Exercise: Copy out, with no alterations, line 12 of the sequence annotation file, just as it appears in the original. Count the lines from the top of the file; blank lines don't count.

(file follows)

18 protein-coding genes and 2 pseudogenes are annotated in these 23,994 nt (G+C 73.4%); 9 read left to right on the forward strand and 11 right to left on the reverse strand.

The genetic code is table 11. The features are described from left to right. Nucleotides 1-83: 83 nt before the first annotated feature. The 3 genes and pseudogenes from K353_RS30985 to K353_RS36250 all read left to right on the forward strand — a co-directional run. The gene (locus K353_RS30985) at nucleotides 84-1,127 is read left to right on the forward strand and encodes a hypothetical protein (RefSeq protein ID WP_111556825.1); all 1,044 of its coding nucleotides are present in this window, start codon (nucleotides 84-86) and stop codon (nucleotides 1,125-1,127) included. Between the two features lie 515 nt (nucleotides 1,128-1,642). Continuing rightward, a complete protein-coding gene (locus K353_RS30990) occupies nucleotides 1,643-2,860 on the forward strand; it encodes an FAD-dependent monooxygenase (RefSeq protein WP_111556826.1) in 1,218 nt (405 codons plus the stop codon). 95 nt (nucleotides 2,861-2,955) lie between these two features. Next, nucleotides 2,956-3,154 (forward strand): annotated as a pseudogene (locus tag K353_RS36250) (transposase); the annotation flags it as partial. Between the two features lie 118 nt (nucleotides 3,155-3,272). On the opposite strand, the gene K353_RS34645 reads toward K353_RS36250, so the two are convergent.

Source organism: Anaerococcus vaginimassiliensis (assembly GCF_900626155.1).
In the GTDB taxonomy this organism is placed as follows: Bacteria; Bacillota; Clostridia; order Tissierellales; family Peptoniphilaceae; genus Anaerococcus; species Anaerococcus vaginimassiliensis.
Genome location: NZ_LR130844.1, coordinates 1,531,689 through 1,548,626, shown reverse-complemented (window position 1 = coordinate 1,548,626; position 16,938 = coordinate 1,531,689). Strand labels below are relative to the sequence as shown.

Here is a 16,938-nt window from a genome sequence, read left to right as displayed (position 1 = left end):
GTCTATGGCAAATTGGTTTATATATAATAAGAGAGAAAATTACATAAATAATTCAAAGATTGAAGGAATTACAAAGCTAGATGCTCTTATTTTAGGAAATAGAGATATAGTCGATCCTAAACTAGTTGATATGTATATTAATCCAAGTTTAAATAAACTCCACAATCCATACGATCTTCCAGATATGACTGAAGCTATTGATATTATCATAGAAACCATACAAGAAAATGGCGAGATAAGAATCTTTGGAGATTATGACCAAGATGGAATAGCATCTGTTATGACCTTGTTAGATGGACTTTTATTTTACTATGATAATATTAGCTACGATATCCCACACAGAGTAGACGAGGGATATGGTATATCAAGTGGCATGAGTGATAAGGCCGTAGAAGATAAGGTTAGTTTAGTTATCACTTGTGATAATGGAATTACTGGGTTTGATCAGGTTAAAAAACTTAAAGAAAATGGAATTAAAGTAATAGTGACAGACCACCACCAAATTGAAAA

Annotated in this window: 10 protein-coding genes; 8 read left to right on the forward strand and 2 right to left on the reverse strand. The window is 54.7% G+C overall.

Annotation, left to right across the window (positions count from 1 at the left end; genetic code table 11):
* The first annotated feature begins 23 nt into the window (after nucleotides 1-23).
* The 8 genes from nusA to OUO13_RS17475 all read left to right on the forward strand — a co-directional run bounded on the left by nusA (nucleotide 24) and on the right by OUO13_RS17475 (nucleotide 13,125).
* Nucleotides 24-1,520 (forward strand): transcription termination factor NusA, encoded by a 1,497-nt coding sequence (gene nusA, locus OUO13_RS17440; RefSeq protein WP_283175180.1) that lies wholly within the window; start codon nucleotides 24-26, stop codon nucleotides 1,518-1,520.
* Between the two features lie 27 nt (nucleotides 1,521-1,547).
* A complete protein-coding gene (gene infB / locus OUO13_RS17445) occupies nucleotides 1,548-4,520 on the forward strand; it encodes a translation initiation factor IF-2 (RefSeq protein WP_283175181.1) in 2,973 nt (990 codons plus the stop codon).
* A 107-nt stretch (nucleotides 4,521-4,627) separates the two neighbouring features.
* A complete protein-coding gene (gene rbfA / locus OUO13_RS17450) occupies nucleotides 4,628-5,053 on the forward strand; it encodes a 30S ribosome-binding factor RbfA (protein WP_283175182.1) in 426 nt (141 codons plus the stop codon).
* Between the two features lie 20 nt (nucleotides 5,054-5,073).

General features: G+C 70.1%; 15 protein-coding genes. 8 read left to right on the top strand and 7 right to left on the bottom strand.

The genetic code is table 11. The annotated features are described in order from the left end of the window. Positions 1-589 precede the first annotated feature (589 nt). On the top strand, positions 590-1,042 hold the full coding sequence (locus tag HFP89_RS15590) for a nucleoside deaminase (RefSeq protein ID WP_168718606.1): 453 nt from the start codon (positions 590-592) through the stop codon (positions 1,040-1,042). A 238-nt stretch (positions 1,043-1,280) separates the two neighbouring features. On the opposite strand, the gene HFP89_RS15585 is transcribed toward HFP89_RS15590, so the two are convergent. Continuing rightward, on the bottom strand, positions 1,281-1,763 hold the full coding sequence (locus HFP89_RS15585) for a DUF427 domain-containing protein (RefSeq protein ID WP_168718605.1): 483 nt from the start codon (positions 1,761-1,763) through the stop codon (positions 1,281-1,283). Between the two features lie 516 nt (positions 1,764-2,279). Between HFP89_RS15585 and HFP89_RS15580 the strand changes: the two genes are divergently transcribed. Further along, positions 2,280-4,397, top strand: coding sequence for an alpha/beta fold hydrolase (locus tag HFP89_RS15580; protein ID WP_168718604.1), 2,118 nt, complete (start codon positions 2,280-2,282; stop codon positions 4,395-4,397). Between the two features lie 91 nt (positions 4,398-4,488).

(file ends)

* Nucleotides 24-1,520 (forward strand): transcription termination factor NusA, encoded by a 1,497-nt coding sequence (gene nusA, locus OUO13_RS17440; RefSeq protein WP_283175180.1) that lies wholly within the window; start codon nucleotides 24-26, stop codon nucleotides 1,518-1,520.